If you think Bali is known for just its sun and surf, you are in for a pleasant surprise. After all, this is the island of the gods—and the gods sure know a thing or two about epicurean pleasures.
We bring you some of the best the island has to offer, from masterfully prepared local cuisine to world-class international fare.
Step into Motel Mexicola and you enter another world. Eclectic and bold, its decor a riot of colours, patterns, and textures. It’s hard to believe that such a place exists in Bali. Then again, one should always keep an open mind in Bali.
If the wide array of tostadas, empanadas, quesadillas, tacos, and salads has left you undecided, go for the Feed Me menu—a tantalising five-course spread with a selection of esquittes, tostadas, tacos, ceviche, and a few of the mains. The best way to enjoy this mouthwatering feast is to share, although it’s perfectly understandable if you’re tempted not to.
Standouts include the all-time favourite guacamole, served with homemade corn chips, and the very refreshing ceviche de coco, with generous cuts of tuna sashimi served alongside young coconut, ginger, cucumber, avocado, and lime. The burst of flavours is as surprising as the decor of Motel Mexicola itself. You’ll also do well to leave room for the jaiba suave, a soft shell crab taco with mango, chilli salsa, and chipotle mayo, and the pescado frito, succulent barramundi fillets paired with a lovely coriander mayo. Whatever your choice, the presentation is always colourful, a total feast for the senses.
Naturally, the only thing left to do is to order a round, or two, of tequila to wash down all the Mexican goodness. Sit back, relax, and lose yourself in the enchanting Motel Mexicola.
Jl. Kayujati 9X Petitenget, Seminyak, Bali
Tel +62 361 736 688
Opening hours: 11am to 1am daily
Canggu, just 15 kilometres north of Hard Rock Hotel Bali, is the latest go-to enclave, filled with trendy, casual cafes and bars. One of the most artsy of which is La Laguna, a gorgeous beachside getaway perfect for catching the romantic Balinese sunset.
The vibe is tropical and inviting, relaxed and idyllic. The entrance is lined with vibrant vintage gypsy caravans, and the setting punctuated with oversized cushions and quirky wooden furniture. In this modern-day Eden by the water, there is not a care in the world. You are completely, and blissfully, immersed in the surroundings, bewitched by the sky painting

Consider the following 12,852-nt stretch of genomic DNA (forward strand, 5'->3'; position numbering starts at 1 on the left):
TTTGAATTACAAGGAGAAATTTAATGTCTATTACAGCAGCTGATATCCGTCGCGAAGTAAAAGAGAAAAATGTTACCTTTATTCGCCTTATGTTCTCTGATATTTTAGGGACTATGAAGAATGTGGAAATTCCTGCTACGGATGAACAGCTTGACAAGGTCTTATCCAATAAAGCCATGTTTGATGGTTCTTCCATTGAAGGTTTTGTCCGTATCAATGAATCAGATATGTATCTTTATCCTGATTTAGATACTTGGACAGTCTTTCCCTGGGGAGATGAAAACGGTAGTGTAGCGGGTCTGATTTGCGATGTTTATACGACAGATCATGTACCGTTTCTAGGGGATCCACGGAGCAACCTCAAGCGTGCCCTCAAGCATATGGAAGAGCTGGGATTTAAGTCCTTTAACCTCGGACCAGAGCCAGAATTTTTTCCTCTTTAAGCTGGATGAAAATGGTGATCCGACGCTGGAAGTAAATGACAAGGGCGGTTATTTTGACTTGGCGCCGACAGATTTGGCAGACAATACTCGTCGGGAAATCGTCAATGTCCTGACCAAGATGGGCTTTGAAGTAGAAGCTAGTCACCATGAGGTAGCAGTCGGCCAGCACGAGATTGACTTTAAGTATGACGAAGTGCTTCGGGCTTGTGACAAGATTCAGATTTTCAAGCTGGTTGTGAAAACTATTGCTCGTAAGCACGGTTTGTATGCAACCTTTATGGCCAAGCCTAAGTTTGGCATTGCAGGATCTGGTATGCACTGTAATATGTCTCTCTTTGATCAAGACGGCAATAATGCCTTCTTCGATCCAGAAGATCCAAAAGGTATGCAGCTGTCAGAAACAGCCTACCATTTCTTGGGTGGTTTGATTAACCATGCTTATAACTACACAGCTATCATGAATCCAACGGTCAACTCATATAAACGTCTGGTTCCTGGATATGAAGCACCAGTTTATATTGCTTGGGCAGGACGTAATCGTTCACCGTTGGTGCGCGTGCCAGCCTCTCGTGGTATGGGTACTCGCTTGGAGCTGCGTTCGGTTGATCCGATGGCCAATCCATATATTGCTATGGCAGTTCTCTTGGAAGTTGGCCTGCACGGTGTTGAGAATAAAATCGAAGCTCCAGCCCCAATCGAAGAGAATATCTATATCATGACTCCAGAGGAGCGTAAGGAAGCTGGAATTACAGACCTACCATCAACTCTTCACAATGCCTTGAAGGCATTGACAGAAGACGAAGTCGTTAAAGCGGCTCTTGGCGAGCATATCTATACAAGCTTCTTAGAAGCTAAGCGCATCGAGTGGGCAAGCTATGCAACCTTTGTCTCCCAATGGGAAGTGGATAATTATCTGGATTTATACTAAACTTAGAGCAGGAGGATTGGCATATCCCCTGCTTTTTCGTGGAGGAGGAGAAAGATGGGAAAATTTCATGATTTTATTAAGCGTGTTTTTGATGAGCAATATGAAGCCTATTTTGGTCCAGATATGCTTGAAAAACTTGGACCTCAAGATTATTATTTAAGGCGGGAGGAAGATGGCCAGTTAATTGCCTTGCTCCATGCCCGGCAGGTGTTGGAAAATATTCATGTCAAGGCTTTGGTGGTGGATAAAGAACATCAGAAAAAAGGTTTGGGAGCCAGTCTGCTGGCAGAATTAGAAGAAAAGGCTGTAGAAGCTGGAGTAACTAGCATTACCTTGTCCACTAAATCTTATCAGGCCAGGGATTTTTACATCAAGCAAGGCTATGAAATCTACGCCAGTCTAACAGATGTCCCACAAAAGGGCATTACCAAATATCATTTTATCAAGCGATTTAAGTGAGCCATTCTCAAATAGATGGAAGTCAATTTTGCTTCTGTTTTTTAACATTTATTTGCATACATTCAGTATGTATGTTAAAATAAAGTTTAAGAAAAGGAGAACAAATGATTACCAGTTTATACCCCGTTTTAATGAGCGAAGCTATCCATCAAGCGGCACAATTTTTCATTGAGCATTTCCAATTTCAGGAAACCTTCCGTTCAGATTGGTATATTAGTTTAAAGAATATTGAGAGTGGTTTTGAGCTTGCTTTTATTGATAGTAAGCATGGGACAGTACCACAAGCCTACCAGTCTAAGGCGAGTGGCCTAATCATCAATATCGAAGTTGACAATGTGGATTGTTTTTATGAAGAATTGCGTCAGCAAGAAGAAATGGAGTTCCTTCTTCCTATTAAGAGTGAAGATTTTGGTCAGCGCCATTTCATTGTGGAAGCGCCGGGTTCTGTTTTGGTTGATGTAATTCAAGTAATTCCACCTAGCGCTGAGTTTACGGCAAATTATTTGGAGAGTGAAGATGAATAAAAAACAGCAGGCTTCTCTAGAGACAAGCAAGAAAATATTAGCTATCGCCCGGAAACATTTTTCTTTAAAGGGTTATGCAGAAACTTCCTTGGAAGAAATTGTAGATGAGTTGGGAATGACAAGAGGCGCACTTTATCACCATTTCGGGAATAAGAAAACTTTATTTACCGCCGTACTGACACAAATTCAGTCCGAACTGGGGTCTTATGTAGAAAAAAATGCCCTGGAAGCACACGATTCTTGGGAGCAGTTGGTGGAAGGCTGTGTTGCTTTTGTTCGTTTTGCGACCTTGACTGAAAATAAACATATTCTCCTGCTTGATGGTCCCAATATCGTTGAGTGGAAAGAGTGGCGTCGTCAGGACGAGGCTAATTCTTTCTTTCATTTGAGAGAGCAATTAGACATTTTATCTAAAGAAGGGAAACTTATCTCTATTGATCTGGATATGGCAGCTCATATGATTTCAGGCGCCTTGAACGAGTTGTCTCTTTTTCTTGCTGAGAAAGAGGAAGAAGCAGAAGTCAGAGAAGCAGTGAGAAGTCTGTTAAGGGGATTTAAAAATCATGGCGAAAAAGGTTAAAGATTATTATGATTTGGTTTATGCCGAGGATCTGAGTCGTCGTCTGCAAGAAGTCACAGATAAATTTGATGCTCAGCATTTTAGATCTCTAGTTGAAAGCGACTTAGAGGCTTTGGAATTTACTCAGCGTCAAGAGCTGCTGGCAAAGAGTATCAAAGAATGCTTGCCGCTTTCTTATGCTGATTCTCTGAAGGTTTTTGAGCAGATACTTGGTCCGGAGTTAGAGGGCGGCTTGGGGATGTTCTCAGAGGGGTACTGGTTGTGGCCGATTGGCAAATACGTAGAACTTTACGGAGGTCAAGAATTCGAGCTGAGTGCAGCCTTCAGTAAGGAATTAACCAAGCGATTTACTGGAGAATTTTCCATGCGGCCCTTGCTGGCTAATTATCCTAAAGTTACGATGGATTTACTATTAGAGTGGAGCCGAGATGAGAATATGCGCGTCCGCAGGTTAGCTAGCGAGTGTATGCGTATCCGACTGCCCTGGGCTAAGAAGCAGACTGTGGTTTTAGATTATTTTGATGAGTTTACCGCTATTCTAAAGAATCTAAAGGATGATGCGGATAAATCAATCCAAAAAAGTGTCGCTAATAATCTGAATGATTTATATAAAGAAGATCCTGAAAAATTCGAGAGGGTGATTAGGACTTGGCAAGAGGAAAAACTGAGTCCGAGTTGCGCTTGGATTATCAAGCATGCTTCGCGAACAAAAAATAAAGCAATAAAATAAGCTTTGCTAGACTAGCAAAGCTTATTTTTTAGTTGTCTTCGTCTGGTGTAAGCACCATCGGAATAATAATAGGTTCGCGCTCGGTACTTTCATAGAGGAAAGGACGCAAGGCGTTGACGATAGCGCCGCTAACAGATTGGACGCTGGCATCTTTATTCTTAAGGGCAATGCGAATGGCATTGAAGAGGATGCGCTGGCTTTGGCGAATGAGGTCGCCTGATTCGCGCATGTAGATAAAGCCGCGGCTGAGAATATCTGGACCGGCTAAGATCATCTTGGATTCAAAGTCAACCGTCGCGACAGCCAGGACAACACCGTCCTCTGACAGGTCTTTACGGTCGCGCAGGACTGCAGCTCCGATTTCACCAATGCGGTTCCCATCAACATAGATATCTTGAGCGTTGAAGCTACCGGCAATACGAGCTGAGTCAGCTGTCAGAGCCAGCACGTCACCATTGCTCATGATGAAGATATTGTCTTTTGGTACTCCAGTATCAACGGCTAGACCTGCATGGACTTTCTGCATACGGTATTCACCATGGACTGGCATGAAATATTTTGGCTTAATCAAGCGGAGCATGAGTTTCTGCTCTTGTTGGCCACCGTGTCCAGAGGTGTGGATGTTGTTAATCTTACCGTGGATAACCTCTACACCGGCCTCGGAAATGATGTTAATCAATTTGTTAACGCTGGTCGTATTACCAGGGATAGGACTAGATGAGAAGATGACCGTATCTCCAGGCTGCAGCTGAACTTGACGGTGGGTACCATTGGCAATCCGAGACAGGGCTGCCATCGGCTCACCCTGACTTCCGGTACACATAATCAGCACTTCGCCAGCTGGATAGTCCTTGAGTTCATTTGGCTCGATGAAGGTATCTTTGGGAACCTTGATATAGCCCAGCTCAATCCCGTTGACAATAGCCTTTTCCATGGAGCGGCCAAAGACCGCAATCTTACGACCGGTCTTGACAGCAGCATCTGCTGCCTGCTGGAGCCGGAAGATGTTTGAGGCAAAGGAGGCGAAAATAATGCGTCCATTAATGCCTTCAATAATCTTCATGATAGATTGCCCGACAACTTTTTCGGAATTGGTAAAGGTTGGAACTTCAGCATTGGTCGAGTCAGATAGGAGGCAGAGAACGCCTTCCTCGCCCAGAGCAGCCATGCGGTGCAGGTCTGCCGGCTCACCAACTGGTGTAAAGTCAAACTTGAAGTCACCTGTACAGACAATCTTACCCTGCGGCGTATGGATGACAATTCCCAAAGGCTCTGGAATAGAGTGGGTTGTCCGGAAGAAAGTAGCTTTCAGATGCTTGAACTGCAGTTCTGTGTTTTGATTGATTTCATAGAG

itself in mesmerising hues of orange, red, and crimson.
The perfect accompaniment to watch the sun dip into the horizon is one of La Laguna’s many signature cocktails. Whether your choice of drink is the White River (a tropical concoction of banana, vodka, banana liquor, Baileys, and vanilla syrup), the La Favela Breeze (dragon fruit, vodka, peach liquor, lime juice, and sugar syrup), or the Herb & Spiced (a fiery infusion of lemongrass, vodka, big red chilli, basil leaf, lime juice, and sugar syrup), there’s no better way to end the day, or begin the night, in the balmy island paradise of Bali.
Warung Men Rida Biku
Jl. Pantai Kayu Putih, Berawam Canggu, Bali
Tel +62 812 3638 2272
Opening hours: 11am to 11pm daily
Biku is a tea lounge, restaurant, antiques store and bookstore. Yet the name Biku is an old Indonesian term for a Chinese monk. The name of this quaint, cosy venue was inspired by the building’s past as an antique store, and an ancient wood-carving of a Chinese monk is still preserved and worshipped today with tea and sweets to keep him appeased.
As for customers returning time and again to this restaurant, it is not hard to see what keeps them satisfied. Aside from tropical comfort food such as nasi campur a’la Biku (a Balinese rijsttafel served with rice, vegetables, shredded spicy chicken, spicy egg, beef rendang, satay chicken, tofu, and tempe) and pepes ikan laut (fresh fish with Balinese spices grilled in banana leaf), Biku also serves up western favourites such as the Biku deluxe burger and succulent steak sandwiches. The ingredients are mostly locally sourced too, ensuring the freshness and quality of the food.
The highlight though, at Biku, is their superbly curated selection of over 40 blends of tea, carefully and expertly sourced by Tjok Gde Kerthyasa and Tjok Bagus Kerthyasa, Biku’s very own tea masters. Go for the Danu Tamblingan Balinese tea, made by Biku from seed to cup. The tea is grown at a high elevation, resulting in a flavour that is complex, smokey, and a little nutty—simply perfect with Biku’s delicately home-baked lime pistachio cake.
Jl. Petitenget No.888, Seminyak, Kuta Utara, Bali
Tel +62 851-0057-0888
Opening hours: 8am to 11pm daily
Warung Men Rida
For a taste of real Bali, and a chance to mingle with the locals, head to the island’s many warungs, humble little shops serving home-cooked fare. We recommend Warung Men Rida, a 45 year-old establishment which
happens to be run by Luh Ayu Anggreni, the wife of Hard Rock Hotel Bali’s executive sous chef Pak Putra.